For as long as I’ve had Spotify (which has been a LONG time), Contemporary Christian Music (CCM) has consistently been one of my top genres. And this has often bugged me, since I associate that label with the fluffy stuff on the radio today that often focuses too much on us and too little on God. It’s encouraging, but it’s rarely convicting. However, CCM has defined my childhood and relationship with God for so long!
- Stellar Kart’s All In (Apologize) wrecked me as a 14 year old. I heard it the first time I ever listened to K-Love, and I googled it asap and listened to it again, amazed that a song with such radical lyrics would be on Christian radio.
- The Afters premiered Broken Hallelujah at one of my first concerts and I WEPT. It was one of the first times I had put my heart’s sorrows into a worship song like that — where you don’t ignore the issues, but you lay them at His feet. This set a huge precedent for my life!
- Tenth Avenue North’s songs were popular for most of my childhood (and their concert was my very first concert!), but as I’ve gotten older, I’ve realized that they’re the one of the only Christian bands who are addressing sexual sin in their music!!!! As that’s the area of my biggest struggles, their music has brought incredible balm to my soul and such truth to combat temptation. I really recommend their EP Things We’ve Been Afraid to Say.
Having these standards, I get frustrated with a lot of the mass-produced Christian music that gets popular. It’s been a matter of pride for me that I don’t listen to the “stupid fluffy stuff,” but instead take the time to search out the lesser-known songs full of Biblical truth by people like Jon Guerra and Andrew Osenga and The Porter’s Gate and Beautiful Eulogy. I still go back to what I grew up on: dc Talk, Rich Mullins, Audio Adrenaline, and Petra. When you have Petra writing about spiritual warfare, it’s hard to be content with songs that the world can listen to and never hear the Truth in.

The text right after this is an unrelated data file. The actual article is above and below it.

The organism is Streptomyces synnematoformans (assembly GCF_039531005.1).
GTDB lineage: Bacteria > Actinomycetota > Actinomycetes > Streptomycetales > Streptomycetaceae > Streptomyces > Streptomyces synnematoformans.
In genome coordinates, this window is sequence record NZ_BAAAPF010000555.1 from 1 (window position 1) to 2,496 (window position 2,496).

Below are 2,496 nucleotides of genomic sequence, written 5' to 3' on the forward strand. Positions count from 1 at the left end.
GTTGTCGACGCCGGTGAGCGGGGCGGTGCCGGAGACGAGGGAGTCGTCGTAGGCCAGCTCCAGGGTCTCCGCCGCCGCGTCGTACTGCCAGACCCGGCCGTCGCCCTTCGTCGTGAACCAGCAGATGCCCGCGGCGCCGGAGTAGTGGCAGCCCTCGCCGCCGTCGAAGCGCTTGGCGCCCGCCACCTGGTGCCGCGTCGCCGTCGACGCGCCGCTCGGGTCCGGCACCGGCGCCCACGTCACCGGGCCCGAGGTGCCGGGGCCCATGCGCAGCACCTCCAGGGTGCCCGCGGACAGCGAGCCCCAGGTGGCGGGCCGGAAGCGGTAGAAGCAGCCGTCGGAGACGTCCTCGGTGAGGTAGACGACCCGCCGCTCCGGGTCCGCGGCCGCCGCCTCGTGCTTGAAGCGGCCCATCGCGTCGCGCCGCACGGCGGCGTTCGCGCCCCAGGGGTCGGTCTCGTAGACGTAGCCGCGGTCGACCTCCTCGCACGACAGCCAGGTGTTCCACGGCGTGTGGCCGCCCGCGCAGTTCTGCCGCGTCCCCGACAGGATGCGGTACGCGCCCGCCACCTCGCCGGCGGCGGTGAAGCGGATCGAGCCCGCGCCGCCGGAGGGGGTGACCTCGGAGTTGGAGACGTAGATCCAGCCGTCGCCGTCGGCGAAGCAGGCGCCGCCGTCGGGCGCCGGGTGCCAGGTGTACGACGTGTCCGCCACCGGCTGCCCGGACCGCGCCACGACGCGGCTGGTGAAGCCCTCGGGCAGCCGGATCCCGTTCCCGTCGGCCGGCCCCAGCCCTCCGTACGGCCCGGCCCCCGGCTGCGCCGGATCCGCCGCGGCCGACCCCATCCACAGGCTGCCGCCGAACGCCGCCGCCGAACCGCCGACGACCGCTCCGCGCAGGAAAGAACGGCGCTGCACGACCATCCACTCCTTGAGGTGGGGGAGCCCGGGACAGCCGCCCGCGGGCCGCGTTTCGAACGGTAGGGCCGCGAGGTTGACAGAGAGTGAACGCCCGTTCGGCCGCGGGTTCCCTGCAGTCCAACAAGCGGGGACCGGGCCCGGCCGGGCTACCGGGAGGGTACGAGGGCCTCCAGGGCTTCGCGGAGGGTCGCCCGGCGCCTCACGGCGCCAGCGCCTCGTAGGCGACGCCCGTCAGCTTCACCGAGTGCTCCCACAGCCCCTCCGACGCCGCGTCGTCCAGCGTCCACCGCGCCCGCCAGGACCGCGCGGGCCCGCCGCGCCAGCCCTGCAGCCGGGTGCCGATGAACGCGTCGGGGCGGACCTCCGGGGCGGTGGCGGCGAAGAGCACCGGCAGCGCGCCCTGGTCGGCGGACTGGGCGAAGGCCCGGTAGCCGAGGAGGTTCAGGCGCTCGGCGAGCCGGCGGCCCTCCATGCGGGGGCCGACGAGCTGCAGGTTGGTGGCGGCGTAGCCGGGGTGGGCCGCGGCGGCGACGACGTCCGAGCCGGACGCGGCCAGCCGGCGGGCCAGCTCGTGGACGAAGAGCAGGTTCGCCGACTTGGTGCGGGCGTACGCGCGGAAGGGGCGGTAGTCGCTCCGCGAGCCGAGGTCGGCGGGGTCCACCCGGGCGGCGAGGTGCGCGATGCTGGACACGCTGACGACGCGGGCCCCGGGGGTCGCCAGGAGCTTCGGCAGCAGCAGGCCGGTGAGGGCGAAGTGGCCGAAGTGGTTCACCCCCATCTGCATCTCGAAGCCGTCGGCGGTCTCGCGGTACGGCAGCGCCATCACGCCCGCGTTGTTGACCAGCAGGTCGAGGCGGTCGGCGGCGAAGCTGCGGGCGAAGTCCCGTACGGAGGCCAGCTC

But I’m realizing that I actually need CCM in my life. I need Christian music. I need good to fill my soul, even if it’s occasionally frothy good. It’s still propounding a Godly worldview, even if it’s watered-down. It’s not wrong.
Part 2: Influence + Protecting Yourself
The media we consume influences what we value. I can attribute my desires to be a self-sufficient woman who kicks butt to games like Tomb Raider that I watched my dad play when I was little and to shows like Alias that I watched as a teen. I’ve always been a hopeFUL romantic, but when I listen to love songs, my heart focuses much more on that beautiful thing that I happen to lack at the moment.